February 3, 2015

Racist Will Thrown Out for Being Contrary to Public Policy

An Ontario decision has expanded the application of public policy to void a will, and in so doing has raised concerns of floodgates and abuse.  In Spence v. BMO Trust Company, 2015 ONSC 615, Justice Gilmore determined that the deceased, who was black, disinherited his adult daughter because she had a child with a Caucasian man – "a clearly stated racist principle".

Justice Glimore looked beyond the otherwise valid will, and held that the underlying reason for the deceased to deliberately deprive his daughter of any inheritance offended "not only human sensibilities but also public policy".

The public policy doctrine is rarely exercised by courts.  It contravenes a person's freedom to dispose of his or her assets as he or she chooses.  While an intolerable intent of the deceased, it is questionable that the public policy doctrine should have been applied:

  1. The will said nothing that would contravene public policy or create harm to the public.
  2. The will provided an explanation for the disinheritance of the daughter, which was valid on its face.

Further, it is unclear how the Applicant's extrinsic evidence, in the form of a third-party affidavit, was even admissible at law.

Two significant factors seemed to sway the court to fix the unfair will – the uncontradicted racist attitude of the deceased toward the applicant daughter, and the complete absence of any response to the application by the second adult daughter, who was gifted the entire estate.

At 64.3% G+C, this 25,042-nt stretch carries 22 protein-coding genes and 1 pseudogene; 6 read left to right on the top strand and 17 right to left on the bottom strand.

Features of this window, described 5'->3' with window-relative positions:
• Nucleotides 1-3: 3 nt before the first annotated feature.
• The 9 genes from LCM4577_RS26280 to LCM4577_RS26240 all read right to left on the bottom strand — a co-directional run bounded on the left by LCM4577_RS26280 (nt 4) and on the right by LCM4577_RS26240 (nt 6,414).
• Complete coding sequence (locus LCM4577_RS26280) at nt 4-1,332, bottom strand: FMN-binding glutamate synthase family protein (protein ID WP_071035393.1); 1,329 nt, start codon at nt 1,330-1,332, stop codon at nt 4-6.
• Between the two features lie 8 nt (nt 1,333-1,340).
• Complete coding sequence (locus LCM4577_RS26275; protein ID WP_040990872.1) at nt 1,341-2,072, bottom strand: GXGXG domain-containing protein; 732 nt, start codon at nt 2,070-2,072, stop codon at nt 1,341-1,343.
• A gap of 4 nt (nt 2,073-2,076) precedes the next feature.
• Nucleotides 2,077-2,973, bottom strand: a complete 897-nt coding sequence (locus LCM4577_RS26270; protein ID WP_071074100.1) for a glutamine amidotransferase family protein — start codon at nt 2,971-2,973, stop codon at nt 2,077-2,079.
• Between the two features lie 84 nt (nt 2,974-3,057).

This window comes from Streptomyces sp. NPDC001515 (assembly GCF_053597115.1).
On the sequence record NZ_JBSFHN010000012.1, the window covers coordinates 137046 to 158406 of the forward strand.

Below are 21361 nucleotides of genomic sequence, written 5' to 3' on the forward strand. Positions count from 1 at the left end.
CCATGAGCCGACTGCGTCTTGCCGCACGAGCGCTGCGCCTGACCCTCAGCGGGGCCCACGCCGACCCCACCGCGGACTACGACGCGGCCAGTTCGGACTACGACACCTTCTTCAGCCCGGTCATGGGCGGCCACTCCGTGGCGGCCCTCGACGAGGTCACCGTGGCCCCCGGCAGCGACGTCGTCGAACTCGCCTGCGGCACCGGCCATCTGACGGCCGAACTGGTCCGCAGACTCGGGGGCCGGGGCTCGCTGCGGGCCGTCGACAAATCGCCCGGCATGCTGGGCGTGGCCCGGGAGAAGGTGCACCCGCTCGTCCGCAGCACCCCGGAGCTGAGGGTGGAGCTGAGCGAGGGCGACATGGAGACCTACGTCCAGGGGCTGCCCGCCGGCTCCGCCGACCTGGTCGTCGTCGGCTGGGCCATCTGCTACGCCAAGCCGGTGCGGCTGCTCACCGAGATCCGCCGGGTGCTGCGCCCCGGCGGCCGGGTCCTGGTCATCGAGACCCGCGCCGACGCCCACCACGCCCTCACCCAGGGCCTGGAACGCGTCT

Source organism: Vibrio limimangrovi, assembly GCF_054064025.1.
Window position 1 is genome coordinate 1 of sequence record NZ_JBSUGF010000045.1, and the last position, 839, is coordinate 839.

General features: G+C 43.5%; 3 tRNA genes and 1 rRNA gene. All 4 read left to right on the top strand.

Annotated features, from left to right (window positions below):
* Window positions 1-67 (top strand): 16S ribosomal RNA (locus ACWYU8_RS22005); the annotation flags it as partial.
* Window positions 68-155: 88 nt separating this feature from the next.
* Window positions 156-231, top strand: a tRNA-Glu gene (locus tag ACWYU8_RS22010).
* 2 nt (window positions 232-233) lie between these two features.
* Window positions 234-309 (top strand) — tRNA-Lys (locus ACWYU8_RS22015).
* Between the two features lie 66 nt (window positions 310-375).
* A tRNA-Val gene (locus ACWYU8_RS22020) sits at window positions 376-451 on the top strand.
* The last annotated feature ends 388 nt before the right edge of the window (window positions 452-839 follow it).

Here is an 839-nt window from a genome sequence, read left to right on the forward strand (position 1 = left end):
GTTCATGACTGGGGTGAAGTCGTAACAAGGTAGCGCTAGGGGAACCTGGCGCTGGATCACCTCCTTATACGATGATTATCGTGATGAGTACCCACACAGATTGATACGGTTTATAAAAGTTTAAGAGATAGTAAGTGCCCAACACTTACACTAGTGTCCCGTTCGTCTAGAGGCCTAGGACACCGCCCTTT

The court concluded that it could not give effect to the will.  To do so would sanction racist conduct. The will was set aside, and pursuant to the Succession Law Reform Act, an intestacy arose, with the effect that the daughters divided the deceased's estate equally.

The unfortunate effects of this decision include an invitation to courts to police people's underlying motivations, and the encouragement of the use of extrinsic, inadmissible evidence to challenge the intention of the testator.

To what extent the wills & estates Bar treats Spence as an invitation to litigate remains to be seen, but one consequence is that a person's last wishes are no longer sacrosanct if they would taint the integrity of the court in carrying them out.

For further analysis and commentary, see Lawyers Weekly article quoting Anne Posno, published by Lexis Nexis Canada Inc.